Actions and Movement


The consonant cluster str- is often found in words denoting force or power, as in strength, strive, strike, stroke, stress and stride.

Many words ending in -ash express a forceful movement, often ending in an impact that produces a long sound or fragments. Consider crash, bash, mash and splash.


Words beginning in a voiceless stop (like p, t or k), readily express a sound that begins abruptly, as in cough, and peal (say, of thunder). Likewise, words ending in a stop can express abrupt sounds, as in “short, sharp shriek”, or crack or plop.

The combination -nt (a nasal stopped short by a stop) can represent an action or sound being abruptly stopped, as in stunt and pent. Compare grunt meaning “a short, guttural sound” and groan, whose drawn-outness could be hinted at by the continuous nasal consonant at the end.

Dashing Through

Fricatives—consonants produced by forcing air through a narrow opening in the mouth, including s, sh, h and z—can represent an object moving audibly and quickly through the air, as in whoosh, whizz and zip.

Many words beginning with sw- indicate moving through air or water: swoop, swerve, swim, swing. Swish shows a combination of sw- and an airy fricative ending.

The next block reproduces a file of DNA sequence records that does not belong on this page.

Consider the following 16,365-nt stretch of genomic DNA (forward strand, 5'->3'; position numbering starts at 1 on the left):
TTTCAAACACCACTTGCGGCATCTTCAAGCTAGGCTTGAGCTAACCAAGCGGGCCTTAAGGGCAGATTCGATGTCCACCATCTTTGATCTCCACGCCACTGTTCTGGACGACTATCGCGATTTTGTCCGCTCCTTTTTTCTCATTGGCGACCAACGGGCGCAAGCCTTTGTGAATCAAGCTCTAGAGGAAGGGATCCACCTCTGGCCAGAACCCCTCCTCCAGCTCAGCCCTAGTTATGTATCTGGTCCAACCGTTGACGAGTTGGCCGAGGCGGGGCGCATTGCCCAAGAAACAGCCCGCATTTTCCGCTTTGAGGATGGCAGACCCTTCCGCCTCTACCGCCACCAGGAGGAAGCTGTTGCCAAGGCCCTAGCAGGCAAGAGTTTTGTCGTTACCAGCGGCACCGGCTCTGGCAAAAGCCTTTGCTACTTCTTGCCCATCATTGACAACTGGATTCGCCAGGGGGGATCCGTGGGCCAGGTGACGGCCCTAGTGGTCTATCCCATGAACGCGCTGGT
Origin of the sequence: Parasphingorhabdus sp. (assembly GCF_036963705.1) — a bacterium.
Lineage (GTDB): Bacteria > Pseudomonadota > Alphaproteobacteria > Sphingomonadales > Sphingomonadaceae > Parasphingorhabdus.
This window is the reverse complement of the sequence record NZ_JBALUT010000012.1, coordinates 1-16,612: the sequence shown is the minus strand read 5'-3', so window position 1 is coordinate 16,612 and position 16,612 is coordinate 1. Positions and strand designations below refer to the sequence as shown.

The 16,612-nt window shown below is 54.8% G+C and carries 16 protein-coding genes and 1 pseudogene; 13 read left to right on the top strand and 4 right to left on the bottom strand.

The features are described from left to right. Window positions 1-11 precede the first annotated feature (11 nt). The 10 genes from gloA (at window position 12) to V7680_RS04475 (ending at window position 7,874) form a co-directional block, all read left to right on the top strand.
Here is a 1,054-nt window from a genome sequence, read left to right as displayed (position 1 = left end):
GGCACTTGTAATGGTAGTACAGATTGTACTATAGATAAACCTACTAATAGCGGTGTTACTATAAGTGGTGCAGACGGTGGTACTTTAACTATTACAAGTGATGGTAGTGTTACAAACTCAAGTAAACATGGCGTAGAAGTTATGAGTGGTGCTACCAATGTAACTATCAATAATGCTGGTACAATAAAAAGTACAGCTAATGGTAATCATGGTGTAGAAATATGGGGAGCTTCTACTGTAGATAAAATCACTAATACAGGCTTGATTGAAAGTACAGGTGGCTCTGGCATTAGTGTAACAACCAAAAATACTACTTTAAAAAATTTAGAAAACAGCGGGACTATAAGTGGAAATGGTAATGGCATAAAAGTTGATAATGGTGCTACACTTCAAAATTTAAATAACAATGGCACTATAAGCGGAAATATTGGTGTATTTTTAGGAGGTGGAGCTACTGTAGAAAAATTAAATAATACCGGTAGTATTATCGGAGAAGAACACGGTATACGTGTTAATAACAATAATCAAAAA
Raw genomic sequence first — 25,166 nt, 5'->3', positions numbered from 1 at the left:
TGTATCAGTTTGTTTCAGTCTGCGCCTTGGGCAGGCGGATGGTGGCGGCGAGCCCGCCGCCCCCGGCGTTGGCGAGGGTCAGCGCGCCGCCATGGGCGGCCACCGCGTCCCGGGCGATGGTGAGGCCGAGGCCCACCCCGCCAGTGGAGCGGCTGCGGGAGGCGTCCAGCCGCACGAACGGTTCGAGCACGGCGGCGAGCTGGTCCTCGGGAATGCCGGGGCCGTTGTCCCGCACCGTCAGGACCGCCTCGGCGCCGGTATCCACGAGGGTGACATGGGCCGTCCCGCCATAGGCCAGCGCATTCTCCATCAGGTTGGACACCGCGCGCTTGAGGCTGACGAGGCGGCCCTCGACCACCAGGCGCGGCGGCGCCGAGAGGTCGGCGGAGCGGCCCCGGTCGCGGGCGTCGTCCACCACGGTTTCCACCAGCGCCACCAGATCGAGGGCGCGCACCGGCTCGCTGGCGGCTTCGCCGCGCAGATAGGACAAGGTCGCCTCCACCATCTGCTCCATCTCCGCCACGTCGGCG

Smooth Moves

Sl- is found in many words for moving along a wet or low-resistance surface, such as slide, slippery, slither and slink. It is also found in many words describing a liquid-y substance, such as slime, slush, slobber and sludge.

The -oop sound is found in words describing a curved movement, as in hoop, scoop and stoop.


As mentioned earlier, gl- can represent the presence of a steady light in words like glow. Additionally, fl- may represent moving light, as in flicker, flash and flare.

Sensational Sounds

Whether sound symbols occur by chance or are indeed motivated in some way, language-conscious people will make sensory and emotional associations with words and word sounds. It appears that some words over history have been created, blended, or altered in form or meaning to fit into certain phonestheme groups. These meaning-rich sounds can add colour and texture to poetic writing, just as they can make or break a brand name. Perhaps you have some associations of your own to add to the list!

  1. New Princeton Encyclopedia of Poetry and Poetics, edited by Alex Preminger and T.V.F. Brogan (1993), s.v. “Sound”. 

  2. Whissell, Cynthia. “Sound Symbolism in Shakespeare’s Sonnets: Evidence of Dramatic Tension in the Interplay of Harsh and Gentle Sounds.” English Language and Literature Studies, 7, no. 4 (2017): 1-10.  

  3. Crystal, David. “Phonaesthetically Speaking.” English Today 11, no. 2 (1995): 8–12. 

  4. Whissell, ibid.  

  5. Aryani, Arash, et al. “Why ‘piss’ is ruder than ‘pee’? The role of sound in affective meaning making.” PLOS One (2018). 

  6. Roche, Sarah, L.J. Shrum and Tina M. Lowrey. “The Aesthetics of Brand Name Design: Form, Fit, Fluency, and Phonetics.” In The Psychology of Design, edited by Rajeev Batra, Colleen Seifert and Diann Brei, 180-186. New York: Routledge, 2015.  

  7. Malady, Matthew J.X. “Why Do We Hate Certain Words?” Slate. April 1, 2013.  

  8. Sidhu, D.M., et al. “Sound symbolism shapes the English language: The maluma/takete effect in English nouns.” Psychononic Bulletin Review 28 (2021): 1390–1398.  

  9. Roche et al., ibid.